That first cup of coffee is pure bliss for those people needing their morning caffeine fix, whether it is prepared with milk, sugar or simply black. But how about a splash of mycotoxins? A new study confirms the presence of these toxic metabolites produced by fungi in commercial coffee samples, leading to concerns about potential public health risks.

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Coffee with a splash of mycotoxins? The new study reveals levels that exceed those legally allowed in Spanish samples of coffee.

The study - led by Dr. Emilia Ferrer of the University of Valencia in Spain - is published in the journal Food Control.

She and her colleagues explain that mycotoxins are compounds produced by filamentous fungi - such as Aspergillus or Fusarium - that cause disease and health issues. These compounds can be carcinogenic and may affect the hormonal and immune systems.

Mycotoxicoses is the toxic effect of mycotoxins on animal and human health. Exposure to these compounds is typically by ingestion, but it can also occur through the skin or by inhalation.

According to the World Health Organization (WHO), general interest in mycotoxins came about in 1960, when turkey X disease - a form of mycotoxicosis that was related to animal feed - arose in farm animals in England.

From this, it came to light that these toxins are hepatocarcinogens - agents that cause cancer of the liver - and thus began more widespread research into mycotoxins.

The presence of these toxins on grains, nuts and other products that are susceptible to mold is determined by environmental factors, including temperature, humidity and amount of rainfall during harvesting cycles.

Because the occurrence of mycotoxins in foods and feeds is not entirely avoidable, regulations allow small amounts of these toxins to be present in these products.

In this latest study, the researchers carried out their analysis by using a methodology called liquid chromatography-tandem mass spectrometry (LC-MS/MS), which involves coupling a molecular separation technique with another technique to accurately identify molecules according to their weights.

Five samples exceed permitted levels

Dr. Ferrer and colleagues analyzed 100 coffee samples sold in supermarkets in Spain to confirm the presence of mycotoxins.

In detail, they found the presence of fumonisins, aflatoxins, trichothecenes and emerging mycotoxins in concentrations ranging from 0.10-3.570 μg/kg. They also found that five of the samples contained ochratoxin A in amounts that exceed the current maximum permitted levels.

"The only legislated mycotoxin is ochratoxin A," says Dr. Ferrer. "We have detected low concentrations of this mycotoxin in the coffee samples, although five of the samples exceeded permitted levels."

Ochratoxin A has previously been associated with kidney disease and urothelia tumors in humans, and as such, European legislation has set a maximum permitted level of 5 μg/kg for roasted coffee beans or ground coffee, and 10 μg/kg for soluble or instant coffee.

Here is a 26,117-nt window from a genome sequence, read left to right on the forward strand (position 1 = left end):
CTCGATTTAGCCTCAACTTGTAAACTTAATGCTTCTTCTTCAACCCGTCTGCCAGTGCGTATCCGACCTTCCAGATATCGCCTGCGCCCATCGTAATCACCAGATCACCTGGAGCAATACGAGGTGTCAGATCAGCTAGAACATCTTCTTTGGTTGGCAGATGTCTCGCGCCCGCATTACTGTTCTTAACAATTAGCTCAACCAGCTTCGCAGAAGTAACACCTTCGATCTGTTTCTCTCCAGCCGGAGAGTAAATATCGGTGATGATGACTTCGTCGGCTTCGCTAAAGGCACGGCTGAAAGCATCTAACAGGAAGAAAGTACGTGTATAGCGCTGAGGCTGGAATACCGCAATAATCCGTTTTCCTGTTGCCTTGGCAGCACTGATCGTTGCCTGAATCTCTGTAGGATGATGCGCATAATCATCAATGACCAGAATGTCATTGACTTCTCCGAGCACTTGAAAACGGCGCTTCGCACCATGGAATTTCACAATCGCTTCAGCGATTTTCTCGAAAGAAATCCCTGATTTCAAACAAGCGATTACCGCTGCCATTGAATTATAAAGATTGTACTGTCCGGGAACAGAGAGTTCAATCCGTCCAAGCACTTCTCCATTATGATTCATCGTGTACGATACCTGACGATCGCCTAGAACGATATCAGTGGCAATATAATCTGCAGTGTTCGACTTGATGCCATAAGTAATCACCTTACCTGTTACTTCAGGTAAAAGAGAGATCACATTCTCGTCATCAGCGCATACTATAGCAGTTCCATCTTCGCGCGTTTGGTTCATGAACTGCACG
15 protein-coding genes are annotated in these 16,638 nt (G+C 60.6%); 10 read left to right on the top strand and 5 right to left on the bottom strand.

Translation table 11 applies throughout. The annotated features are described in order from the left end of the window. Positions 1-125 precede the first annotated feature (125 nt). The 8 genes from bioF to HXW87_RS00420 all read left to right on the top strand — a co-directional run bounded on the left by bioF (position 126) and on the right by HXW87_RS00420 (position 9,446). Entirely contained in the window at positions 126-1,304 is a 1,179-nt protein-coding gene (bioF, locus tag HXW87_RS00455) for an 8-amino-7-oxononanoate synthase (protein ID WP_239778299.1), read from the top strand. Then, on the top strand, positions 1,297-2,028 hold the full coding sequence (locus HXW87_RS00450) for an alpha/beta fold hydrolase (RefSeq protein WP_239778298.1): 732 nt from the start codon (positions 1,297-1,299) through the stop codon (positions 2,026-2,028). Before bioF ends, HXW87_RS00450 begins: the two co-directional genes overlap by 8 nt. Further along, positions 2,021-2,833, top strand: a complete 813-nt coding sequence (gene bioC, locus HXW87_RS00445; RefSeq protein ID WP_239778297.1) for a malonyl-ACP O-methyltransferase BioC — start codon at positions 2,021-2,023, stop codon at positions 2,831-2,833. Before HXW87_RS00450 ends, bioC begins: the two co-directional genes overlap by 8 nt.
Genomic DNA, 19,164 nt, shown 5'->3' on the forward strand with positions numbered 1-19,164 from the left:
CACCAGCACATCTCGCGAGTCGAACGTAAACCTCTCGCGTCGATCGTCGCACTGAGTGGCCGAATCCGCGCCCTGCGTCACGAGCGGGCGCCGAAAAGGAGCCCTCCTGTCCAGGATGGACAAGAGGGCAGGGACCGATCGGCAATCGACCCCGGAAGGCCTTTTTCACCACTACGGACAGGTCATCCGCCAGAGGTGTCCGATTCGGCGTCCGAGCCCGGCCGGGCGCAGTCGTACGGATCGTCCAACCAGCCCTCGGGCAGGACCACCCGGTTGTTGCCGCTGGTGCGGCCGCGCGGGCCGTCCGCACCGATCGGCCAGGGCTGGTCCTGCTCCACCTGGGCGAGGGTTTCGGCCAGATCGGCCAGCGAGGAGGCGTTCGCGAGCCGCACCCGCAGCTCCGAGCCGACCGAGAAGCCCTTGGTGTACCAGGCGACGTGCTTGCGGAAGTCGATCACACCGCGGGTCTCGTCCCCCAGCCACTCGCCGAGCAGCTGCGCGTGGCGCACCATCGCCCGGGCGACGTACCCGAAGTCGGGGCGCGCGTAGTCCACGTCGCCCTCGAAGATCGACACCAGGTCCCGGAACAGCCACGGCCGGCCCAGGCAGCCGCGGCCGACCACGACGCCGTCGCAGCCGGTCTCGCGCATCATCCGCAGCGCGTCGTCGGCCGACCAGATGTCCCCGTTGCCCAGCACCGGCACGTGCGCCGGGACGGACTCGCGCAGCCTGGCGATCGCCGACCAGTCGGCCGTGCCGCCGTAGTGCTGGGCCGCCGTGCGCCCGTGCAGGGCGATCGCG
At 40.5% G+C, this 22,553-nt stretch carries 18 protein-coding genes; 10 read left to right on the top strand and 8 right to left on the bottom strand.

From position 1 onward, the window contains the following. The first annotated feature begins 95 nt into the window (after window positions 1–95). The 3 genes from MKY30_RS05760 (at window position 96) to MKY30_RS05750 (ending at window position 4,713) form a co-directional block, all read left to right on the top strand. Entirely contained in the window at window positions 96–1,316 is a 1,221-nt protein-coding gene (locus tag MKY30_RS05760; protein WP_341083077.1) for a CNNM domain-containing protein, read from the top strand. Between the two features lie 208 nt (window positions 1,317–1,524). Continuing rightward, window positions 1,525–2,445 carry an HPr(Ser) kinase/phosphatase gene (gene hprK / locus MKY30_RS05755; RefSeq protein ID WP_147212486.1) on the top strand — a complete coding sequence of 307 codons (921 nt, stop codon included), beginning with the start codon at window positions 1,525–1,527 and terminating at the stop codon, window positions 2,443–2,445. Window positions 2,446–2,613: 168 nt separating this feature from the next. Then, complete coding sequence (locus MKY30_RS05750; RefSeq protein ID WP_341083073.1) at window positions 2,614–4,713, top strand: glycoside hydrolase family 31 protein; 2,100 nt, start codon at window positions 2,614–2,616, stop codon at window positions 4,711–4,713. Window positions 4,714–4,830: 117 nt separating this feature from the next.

The researchers explain that the five samples that exceeded this limit consisted of two samples of decaffeinated coffee (6.20 and 9.30 μg/kg), two samples of coffee capsules containing caffeine (6.91 and 11.43 μg/kg), and one decaffeinated coffee capsule (32.40 μg/kg).

'Strict control of food is of considerable importance'

Although the decaffeinated coffee capsule exceeded the limit sixfold, the researchers say their results are "not alarming." They do, however, recommend a population health risk assessment that exposure to mycotoxins from coffee presents.

Commenting on their findings, Dr. Ferrer says:


"A lack of legislation on coffee regarding the rest of the mycotoxins that have been detected, their toxic effects and the concentration values obtained are making it necessary that we pay special attention to these contaminants which are present in a product that is consumed this much."

Researchers are currently looking into the possible reduction or interaction of mycotoxins with coffee components and other food products, as they do not all operate in the same way. This research is also looking at the effects of different coffee treatment technologies, including time and temperature.

The WHO say that given current trade patterns, mycotoxicoses that arises from contaminated food - either locally grown or imported - could occur in both developing and developed countries.

"Strict control of food and feed and appropriate public health measures are therefore of considerable importance in reducing the risks to human and animal health," the organization adds.

Despite these health risks associated with mycotoxins in coffee, there have been many studies touting the health benefits of coffee, including improved survival for colon cancer patients and reduced melanoma risk.